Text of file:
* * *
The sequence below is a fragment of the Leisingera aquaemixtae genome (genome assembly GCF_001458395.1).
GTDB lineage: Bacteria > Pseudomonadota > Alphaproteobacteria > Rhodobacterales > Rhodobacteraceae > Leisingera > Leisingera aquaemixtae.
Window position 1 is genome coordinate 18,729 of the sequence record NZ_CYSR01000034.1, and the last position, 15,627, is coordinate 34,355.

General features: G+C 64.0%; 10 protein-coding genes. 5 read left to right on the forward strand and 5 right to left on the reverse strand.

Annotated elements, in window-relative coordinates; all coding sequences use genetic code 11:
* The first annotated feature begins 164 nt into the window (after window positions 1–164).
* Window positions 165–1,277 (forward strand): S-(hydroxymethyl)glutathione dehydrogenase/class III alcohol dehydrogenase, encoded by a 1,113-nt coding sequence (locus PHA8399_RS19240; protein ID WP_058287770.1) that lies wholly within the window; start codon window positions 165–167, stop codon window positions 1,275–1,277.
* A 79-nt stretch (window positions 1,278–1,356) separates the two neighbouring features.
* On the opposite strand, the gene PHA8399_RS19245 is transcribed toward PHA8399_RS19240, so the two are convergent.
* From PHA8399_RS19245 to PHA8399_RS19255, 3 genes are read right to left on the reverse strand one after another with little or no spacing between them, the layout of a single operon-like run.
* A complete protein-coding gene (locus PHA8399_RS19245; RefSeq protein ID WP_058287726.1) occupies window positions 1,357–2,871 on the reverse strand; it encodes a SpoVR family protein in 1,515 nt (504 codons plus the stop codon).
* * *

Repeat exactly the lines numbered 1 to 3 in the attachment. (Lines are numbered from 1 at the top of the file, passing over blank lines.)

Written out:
The sequence below is a fragment of the Leisingera aquaemixtae genome (genome assembly GCF_001458395.1).
GTDB lineage: Bacteria > Pseudomonadota > Alphaproteobacteria > Rhodobacterales > Rhodobacteraceae > Leisingera > Leisingera aquaemixtae.
Window position 1 is genome coordinate 18,729 of the sequence record NZ_CYSR01000034.1, and the last position, 15,627, is coordinate 34,355.